By Bunmi Makinwa
The results of presidential and national elections in Nigeria show that there are more changes than were anticipated by many analysts and commentators. Many politicians must be shocked. Some unexpected turns have happened in the political landscape and a lot of rethinking will go on. Perhaps there may emerge a better country coming in large part from the combination of the failures and successes of democracy.
Has rigging taken place? An elder politician who had seen almost all the elections in Nigeria once told me. “All parties rig elections where they can. But you can only rig successfully where you have the support of most people. Results of voting largely reflect voters’ wishes in almost all the previous elections.” It is the same in these elections. Those who wish to believe it will do and those who won’t believe it will not. No facts, documents or evidence can convince those who shout, “No.”
On violence, Nigeria has never had any elections without some level of violence. Unfortunately, the trend has continued. There are always those who stoke embers of hate and anger. And there are those who are willing to die for nothing. Both groups must be reined in quickly and stopped. Let normal people refuse to join them. More importantly, let citizens and those who wish the country well dissuade the goons, thugs and users. Denounce them, stop them and report them.
Burning, arson and killing does not profit any society. When normal lives resume, the hate and destruction perpetrated during this period will remain and fester. We must reduce hate and destruction.
On the performance of the Independent National Electoral Commission (INEC), there will be blame and commendation. This is just as usual in every election. Few losers of elections accept the results. However, INEC should strive for maximum communication. It should provide as full information as possible to the public at all times.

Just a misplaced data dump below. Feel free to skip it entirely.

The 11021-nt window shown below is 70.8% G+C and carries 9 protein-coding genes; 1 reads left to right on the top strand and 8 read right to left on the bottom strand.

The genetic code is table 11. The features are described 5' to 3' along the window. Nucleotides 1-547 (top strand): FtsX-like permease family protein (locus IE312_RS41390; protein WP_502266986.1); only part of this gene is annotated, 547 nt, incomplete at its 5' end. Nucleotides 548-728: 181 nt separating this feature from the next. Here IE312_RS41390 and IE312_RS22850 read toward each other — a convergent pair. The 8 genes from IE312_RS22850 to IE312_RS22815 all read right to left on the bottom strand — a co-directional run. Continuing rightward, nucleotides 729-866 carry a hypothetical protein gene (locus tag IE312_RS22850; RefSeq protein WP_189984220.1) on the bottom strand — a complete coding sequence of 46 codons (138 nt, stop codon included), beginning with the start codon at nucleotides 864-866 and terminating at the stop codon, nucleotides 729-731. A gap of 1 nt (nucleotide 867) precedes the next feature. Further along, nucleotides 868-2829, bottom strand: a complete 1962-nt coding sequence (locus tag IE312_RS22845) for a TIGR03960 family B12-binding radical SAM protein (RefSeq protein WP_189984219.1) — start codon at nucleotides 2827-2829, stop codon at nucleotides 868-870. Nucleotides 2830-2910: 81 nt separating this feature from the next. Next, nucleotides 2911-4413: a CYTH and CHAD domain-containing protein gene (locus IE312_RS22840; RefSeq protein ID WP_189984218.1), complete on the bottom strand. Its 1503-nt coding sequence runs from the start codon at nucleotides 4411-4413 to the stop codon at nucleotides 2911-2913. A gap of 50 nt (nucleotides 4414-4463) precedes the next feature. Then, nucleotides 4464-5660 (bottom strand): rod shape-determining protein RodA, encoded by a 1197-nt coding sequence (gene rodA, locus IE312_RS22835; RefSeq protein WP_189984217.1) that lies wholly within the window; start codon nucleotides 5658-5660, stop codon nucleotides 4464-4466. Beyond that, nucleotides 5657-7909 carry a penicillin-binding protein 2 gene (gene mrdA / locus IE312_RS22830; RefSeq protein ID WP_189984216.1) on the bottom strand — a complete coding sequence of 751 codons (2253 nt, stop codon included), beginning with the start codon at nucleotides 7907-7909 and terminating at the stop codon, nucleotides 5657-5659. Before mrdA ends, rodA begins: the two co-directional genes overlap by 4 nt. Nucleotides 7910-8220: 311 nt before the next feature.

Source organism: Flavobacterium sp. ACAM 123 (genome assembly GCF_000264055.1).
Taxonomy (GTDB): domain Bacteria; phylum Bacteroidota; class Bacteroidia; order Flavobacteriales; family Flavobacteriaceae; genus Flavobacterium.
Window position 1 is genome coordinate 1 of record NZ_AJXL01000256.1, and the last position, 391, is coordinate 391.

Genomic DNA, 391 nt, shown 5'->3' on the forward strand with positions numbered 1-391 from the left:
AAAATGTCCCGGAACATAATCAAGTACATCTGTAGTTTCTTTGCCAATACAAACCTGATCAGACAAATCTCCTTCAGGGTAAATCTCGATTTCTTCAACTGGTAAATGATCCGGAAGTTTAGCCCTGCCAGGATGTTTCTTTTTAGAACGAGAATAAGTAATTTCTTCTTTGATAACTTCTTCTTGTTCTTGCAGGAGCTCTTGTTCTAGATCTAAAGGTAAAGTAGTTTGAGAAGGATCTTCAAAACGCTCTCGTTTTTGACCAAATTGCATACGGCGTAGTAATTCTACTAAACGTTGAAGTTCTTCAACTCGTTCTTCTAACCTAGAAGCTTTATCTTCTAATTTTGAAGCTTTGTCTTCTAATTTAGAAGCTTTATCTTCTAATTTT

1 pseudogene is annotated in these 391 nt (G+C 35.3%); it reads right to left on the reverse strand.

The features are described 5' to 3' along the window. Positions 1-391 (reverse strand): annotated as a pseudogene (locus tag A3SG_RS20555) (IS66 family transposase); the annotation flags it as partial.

The reported hacking of INEC’s servers and spreading of fake results are expected. How well is INEC prepared for it? When servers are being hacked, INEC should inform Nigerians. It should also explain what it is doing to counter the hackers. Where there are lapses or failures, INEC should admit them and also state its successes. If INEC decides to make important changes of policy directions, the public deserves to know. When there is no official information, other types of information, mostly wrong ones, will fill the space. The erroneous and false information will be consumed by the public and form the basis of actions.
Trust in government is very low and agents of government, including INEC, are generally seen as only doing the bidding of certain interests.
Former President Obasanjo has criticised INEC strongly and accused it of wrongdoings as election results were being released. He urged President Muhammadu Buhari to impose new directives on the agency. Against the background of Obasanjo’s choice several months ago of one of the political parties, his voice cannot be credible nor respected. He has campaigned eloquently for the party of his choice and its presidential candidate, hence Obasanjo’s advice can only be seen as a protest when his chosen party was not able to reach the goal that he had in mind.
The role of giving advice and finding compromises belongs rightly to a statesman. Obasanjo cannot be a referee at a game in which he is a player. Obasanjo knows what it means to be a statesman. He cannot be the voice of reason, or balanced and objective viewpoints when he has chosen a path of alignment and partisan politics.
Let other past leaders intervene. Former President Abdulsalami Abubakar has called for rational discourse and given his support to the current electoral process. This is important. It is timely and desirable that other leaders of various callings seek to calm the restive populace and commend those who remain calm. Law and order must prevail.
Governance in Nigeria is burdened with many failures. There are far too many challenges and problems to be overcome. Within such a situation, it is highly unlikely that any perfect outcomes can emerge.
There are no elections in Nigeria that have gone quietly and smoothly. This one is not different.
Bunmi Makinwa is CEO of AUNIQUEI Communication for Leadership.